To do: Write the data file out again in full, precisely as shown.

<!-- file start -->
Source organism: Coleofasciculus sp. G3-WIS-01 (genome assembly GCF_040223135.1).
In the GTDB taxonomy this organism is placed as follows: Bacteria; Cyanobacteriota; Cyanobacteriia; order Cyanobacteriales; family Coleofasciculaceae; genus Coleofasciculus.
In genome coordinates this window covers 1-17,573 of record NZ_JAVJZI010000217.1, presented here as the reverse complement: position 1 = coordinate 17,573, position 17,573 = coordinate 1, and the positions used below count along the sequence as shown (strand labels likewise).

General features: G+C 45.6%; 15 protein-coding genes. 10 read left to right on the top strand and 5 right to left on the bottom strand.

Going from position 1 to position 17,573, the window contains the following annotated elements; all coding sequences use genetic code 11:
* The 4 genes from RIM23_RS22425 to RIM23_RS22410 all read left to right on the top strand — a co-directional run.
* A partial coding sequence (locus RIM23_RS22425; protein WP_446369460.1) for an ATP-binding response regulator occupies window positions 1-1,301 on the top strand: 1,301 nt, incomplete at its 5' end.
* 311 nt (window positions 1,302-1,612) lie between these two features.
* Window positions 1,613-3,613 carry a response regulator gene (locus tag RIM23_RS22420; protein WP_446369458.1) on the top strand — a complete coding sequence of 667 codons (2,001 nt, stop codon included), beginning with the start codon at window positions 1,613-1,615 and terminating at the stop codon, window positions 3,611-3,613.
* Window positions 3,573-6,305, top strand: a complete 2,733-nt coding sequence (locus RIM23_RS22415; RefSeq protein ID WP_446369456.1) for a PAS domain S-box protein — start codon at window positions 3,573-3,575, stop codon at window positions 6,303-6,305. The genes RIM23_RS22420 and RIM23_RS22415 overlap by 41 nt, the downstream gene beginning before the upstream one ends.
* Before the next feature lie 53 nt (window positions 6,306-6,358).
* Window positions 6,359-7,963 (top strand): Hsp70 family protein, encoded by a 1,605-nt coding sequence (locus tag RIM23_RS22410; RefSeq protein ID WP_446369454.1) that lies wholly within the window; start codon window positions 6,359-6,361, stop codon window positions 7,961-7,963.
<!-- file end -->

Source organism: Coleofasciculus sp. G3-WIS-01 (genome assembly GCF_040223135.1).
In the GTDB taxonomy this organism is placed as follows: Bacteria; Cyanobacteriota; Cyanobacteriia; order Cyanobacteriales; family Coleofasciculaceae; genus Coleofasciculus.
In genome coordinates this window covers 1-17,573 of record NZ_JAVJZI010000217.1, presented here as the reverse complement: position 1 = coordinate 17,573, position 17,573 = coordinate 1, and the positions used below count along the sequence as shown (strand labels likewise).

General features: G+C 45.6%; 15 protein-coding genes. 10 read left to right on the top strand and 5 right to left on the bottom strand.

Going from position 1 to position 17,573, the window contains the following annotated elements; all coding sequences use genetic code 11:
* The 4 genes from RIM23_RS22425 to RIM23_RS22410 all read left to right on the top strand — a co-directional run.
* A partial coding sequence (locus RIM23_RS22425; protein WP_446369460.1) for an ATP-binding response regulator occupies window positions 1-1,301 on the top strand: 1,301 nt, incomplete at its 5' end.
* 311 nt (window positions 1,302-1,612) lie between these two features.
* Window positions 1,613-3,613 carry a response regulator gene (locus tag RIM23_RS22420; protein WP_446369458.1) on the top strand — a complete coding sequence of 667 codons (2,001 nt, stop codon included), beginning with the start codon at window positions 1,613-1,615 and terminating at the stop codon, window positions 3,611-3,613.
* Window positions 3,573-6,305, top strand: a complete 2,733-nt coding sequence (locus RIM23_RS22415; RefSeq protein ID WP_446369456.1) for a PAS domain S-box protein — start codon at window positions 3,573-3,575, stop codon at window positions 6,303-6,305. The genes RIM23_RS22420 and RIM23_RS22415 overlap by 41 nt, the downstream gene beginning before the upstream one ends.
* Before the next feature lie 53 nt (window positions 6,306-6,358).
* Window positions 6,359-7,963 (top strand): Hsp70 family protein, encoded by a 1,605-nt coding sequence (locus tag RIM23_RS22410; RefSeq protein ID WP_446369454.1) that lies wholly within the window; start codon window positions 6,359-6,361, stop codon window positions 7,961-7,963.